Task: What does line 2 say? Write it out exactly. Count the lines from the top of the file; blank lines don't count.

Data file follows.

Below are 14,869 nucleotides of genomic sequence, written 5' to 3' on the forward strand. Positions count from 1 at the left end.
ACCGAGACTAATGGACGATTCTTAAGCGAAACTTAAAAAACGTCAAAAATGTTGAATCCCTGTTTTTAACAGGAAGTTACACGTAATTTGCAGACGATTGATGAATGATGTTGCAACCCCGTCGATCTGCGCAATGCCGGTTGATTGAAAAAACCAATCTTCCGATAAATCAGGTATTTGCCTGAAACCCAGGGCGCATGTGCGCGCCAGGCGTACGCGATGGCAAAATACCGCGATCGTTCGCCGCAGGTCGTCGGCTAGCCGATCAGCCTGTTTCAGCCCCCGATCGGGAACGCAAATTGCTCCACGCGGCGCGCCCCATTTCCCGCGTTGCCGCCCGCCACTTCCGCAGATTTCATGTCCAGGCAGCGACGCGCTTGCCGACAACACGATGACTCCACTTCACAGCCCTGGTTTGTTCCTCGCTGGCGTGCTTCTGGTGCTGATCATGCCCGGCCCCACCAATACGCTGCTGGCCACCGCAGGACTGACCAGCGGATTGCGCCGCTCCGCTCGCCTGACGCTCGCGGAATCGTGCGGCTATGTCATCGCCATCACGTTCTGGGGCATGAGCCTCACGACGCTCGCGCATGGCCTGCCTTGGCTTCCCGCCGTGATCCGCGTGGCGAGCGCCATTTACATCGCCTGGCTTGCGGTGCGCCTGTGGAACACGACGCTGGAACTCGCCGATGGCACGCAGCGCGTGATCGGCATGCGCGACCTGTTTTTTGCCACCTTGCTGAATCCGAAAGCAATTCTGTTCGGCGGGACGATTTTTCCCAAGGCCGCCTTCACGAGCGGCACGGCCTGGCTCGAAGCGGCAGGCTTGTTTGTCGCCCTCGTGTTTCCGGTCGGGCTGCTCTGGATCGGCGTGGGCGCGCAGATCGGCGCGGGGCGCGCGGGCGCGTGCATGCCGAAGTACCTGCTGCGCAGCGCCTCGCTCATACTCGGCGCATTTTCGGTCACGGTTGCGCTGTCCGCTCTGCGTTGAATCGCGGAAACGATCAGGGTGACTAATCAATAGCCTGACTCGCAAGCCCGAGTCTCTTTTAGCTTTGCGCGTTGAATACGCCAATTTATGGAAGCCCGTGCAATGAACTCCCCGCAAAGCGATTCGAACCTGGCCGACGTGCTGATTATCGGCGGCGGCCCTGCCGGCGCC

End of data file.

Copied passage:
ACCGAGACTAATGGACGATTCTTAAGCGAAACTTAAAAAACGTCAAAAATGTTGAATCCCTGTTTTTAACAGGAAGTTACACGTAATTTGCAGACGATTGATGAATGATGTTGCAACCCCGTCGATCTGCGCAATGCCGGTTGATTGAAAAAACCAATCTTCCGATAAATCAGGTATTTGCCTGAAACCCAGGGCGCATGTGCGCGCCAGGCGTACGCGATGGCAAAATACCGCGATCGTTCGCCGCAGGTCGTCGGCTAGCCGATCAGCCTGTTTCAGCCCCCGATCGGGAACGCAAATTGCTCCACGCGGCGCGCCCCATTTCCCGCGTTGCCGCCCGCCACTTCCGCAGATTTCATGTCCAGGCAGCGACGCGCTTGCCGACAACACGATGACTCCACTTCACAGCCCTGGTTTGTTCCTCGCTGGCGTGCTTCTGGTGCTGATCATGCCCGGCCCCACCAATACGCTGCTGGCCACCGCAGGACTGACCAGCGGATTGCGCCGCTCCGCTCGCCTGACGCTCGCGGAATCGTGCGGCTATGTCATCGCCATCACGTTCTGGGGCATGAGCCTCACGACGCTCGCGCATGGCCTGCCTTGGCTTCCCGCCGTGATCCGCGTGGCGAGCGCCATTTACATCGCCTGGCTTGCGGTGCGCCTGTGGAACACGACGCTGGAACTCGCCGATGGCACGCAGCGCGTGATCGGCATGCGCGACCTGTTTTTTGCCACCTTGCTGAATCCGAAAGCAATTCTGTTCGGCGGGACGATTTTTCCCAAGGCCGCCTTCACGAGCGGCACGGCCTGGCTCGAAGCGGCAGGCTTGTTTGTCGCCCTCGTGTTTCCGGTCGGGCTGCTCTGGATCGGCGTGGGCGCGCAGATCGGCGCGGGGCGCGCGGGCGCGTGCATGCCGAAGTACCTGCTGCGCAGCGCCTCGCTCATACTCGGCGCATTTTCGGTCACGGTTGCGCTGTCCGCTCTGCGTTGAATCGCGGAAACGATCAGGGTGACTAATCAATAGCCTGACTCGCAAGCCCGAGTCTCTTTTAGCTTTGCGCGTTGAATACGCCAATTTATGGAAGCCCGTGCAATGAACTCCCCGCAAAGCGATTCGAACCTGGCCGACGTGCTGATTATCGGCGGCGGCCCTGCCGGCGCC